My Biggest Childhood Fear

My biggest childhood fear – falling. My biggest adulthood fear – falling.

But let me tell you how it all began.

When I grew up, we were very poor. As a young girl of three, I went to stay with my grandparents in Pennington. Believe it or not, though I was so small, I have some really happy memories from that time.

Now, you must understand: In those years there was no help for a parent with a blind child. So they had to try their own ways.

While staying with my grandparents, they tried to teach me to walk, which I refused to do, because I refused to let go of the wall. To show me that there is someplace other than the wall, they let me walk pushing a chair in front of me. Unfortunately, on one fine day I took a tumble, and pulled the chair over onto my tiny frame. Apparently, I refused to walk for a year thereafter.

Enough sad and sordid details. Now for some stories of how my fear of falling has coloured my life.

At school I was never a very sporty person at best, but put me into a situation where I have to face my fear, and watch me turn rigid. One of the activities we had to do during physical exercise classes was walk on a narrow bench. No way, I said. But with the teacher’s motivation, step by fearful step, I eventually walked the whole length of the bench. She really made me feel so proud when, after break-time, she announced in front of the whole primary school section how proud she was of me. Unfortunately, I disappointed us both when I was asked to do it again one day. “I can do this,” I thought; “I’ve done it before! Piece of cake) That was until I stood on the edge of the bench. The monster of fear leered at me, choking my throat and shaking my knees like twigs. (By the way, what colour is fear? The jealousy monster is green; the fear I felt when criminals held us up in our home was icy blue, like swimming in a mountain stream, but this fear isn’t quite the same.)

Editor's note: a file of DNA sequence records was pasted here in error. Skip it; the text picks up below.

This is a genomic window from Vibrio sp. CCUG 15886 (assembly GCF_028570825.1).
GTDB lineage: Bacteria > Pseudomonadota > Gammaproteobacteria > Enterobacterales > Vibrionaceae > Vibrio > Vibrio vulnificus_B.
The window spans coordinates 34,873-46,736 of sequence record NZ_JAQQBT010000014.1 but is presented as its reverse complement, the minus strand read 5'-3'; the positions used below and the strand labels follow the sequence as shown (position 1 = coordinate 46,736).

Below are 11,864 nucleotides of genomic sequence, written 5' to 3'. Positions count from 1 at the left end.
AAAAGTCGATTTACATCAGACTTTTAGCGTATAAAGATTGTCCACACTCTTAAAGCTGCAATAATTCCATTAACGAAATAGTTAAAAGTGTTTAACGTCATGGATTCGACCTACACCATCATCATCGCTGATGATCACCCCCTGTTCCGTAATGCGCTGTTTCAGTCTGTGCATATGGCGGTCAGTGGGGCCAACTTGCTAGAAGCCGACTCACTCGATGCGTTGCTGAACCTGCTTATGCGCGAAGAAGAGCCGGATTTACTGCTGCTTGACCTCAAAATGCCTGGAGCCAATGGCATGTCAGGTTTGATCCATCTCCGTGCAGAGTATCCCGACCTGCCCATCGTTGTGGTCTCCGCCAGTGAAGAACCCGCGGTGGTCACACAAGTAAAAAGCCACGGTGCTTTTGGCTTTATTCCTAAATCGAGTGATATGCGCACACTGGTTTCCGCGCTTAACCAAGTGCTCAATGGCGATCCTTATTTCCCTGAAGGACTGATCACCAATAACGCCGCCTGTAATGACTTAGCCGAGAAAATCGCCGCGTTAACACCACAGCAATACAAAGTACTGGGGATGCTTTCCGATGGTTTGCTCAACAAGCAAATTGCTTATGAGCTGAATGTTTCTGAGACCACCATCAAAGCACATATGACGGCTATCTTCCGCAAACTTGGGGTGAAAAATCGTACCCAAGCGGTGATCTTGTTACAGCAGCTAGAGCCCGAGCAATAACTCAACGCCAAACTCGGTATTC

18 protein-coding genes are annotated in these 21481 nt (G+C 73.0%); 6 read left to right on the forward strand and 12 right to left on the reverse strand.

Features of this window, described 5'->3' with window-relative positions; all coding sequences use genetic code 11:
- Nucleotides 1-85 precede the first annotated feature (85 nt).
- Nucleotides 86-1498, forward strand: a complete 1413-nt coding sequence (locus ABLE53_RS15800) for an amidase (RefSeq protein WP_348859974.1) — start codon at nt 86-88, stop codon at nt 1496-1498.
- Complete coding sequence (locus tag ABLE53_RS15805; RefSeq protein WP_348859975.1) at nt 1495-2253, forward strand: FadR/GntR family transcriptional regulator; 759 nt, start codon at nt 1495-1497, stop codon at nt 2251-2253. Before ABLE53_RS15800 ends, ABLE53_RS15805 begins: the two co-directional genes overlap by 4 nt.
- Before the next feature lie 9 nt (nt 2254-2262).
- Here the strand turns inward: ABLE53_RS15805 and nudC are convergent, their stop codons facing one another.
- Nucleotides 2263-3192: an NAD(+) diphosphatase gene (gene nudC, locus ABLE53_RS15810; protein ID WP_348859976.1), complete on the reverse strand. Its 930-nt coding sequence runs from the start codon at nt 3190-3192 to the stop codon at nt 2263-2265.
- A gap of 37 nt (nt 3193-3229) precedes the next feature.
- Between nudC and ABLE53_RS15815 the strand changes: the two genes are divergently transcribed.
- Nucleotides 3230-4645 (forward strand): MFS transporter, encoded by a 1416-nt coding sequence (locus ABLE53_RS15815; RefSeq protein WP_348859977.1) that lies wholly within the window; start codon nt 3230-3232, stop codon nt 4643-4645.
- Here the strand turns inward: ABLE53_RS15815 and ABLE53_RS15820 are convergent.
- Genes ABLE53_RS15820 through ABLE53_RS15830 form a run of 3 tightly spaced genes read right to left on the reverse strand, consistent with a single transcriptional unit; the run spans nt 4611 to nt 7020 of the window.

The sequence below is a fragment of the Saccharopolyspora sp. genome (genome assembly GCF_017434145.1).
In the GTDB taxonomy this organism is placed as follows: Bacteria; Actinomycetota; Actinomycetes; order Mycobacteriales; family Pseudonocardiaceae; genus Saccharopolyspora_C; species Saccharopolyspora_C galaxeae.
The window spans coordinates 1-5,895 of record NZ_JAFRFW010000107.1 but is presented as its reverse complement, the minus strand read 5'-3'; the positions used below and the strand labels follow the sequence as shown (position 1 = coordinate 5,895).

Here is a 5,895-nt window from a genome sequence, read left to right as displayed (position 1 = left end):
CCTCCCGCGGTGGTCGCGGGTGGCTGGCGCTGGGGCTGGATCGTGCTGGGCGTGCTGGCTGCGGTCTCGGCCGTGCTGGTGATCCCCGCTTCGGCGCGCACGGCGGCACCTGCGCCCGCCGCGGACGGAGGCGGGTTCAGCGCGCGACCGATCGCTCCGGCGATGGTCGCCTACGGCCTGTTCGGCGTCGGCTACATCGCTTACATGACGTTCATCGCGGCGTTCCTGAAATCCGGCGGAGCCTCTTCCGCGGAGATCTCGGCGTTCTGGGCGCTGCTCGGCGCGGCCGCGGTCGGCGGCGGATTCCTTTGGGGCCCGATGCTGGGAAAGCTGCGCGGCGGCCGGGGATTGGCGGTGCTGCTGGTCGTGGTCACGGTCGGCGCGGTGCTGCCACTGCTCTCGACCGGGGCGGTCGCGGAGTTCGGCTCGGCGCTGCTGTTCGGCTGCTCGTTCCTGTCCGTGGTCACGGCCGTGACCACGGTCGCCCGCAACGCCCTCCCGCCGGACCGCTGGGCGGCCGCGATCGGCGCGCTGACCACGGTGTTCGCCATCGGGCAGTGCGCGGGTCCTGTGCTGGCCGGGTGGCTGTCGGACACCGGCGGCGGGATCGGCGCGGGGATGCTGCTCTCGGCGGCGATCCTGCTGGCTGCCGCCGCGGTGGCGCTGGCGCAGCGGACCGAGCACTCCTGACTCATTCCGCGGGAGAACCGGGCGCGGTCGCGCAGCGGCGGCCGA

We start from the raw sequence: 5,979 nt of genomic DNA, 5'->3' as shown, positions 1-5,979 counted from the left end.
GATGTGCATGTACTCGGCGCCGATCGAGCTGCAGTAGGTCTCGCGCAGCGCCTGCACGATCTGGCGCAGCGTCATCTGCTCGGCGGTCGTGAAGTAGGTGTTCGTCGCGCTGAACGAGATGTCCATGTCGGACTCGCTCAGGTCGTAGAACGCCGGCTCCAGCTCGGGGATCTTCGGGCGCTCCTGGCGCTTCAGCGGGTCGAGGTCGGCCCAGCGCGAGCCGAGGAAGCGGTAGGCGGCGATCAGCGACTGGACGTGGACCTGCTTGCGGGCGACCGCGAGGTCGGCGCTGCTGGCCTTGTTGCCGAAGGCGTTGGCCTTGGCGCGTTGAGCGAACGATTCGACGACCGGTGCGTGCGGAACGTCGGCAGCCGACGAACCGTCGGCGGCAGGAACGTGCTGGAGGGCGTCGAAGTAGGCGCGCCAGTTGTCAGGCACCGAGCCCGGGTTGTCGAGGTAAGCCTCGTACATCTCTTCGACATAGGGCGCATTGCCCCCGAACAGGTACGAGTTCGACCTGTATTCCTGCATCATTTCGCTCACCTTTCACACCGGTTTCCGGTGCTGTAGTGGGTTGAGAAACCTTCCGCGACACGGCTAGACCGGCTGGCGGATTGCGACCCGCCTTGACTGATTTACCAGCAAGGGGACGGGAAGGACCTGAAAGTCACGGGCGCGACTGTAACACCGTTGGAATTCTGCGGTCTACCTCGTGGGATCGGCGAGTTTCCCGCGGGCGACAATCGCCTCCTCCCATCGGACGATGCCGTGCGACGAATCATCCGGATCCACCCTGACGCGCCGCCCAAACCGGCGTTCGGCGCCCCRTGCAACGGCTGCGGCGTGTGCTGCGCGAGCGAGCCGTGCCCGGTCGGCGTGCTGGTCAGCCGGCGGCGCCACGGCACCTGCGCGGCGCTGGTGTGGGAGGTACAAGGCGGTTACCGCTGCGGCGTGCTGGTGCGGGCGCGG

Anyway, another similar story was when during that class, we were asked to climb the obstacle course jungle gym. You climb up, hang on the pole, and let your hands go, dropping onto the soft grass. There were other such freak-me-outs, but I can’t remember them anymore. But the thing is: I did it. I survived the lot and proclaimed my victory to all the friends who cared. So one day me and one of those friends I blabbed to, were in that vicinity and decided to be monkeys. Unfortunately, when I felt the empty space, that fat-faced fear-monster dangled near my ear and laughed maniacally, causing me to hang my head in shame yet again.

One day I’ll kill the brutish beast. I’ll go bravely, and as he sticks out his tongue and opens his mouth, I’m going to murder him, and write his obituary. Wait and see.

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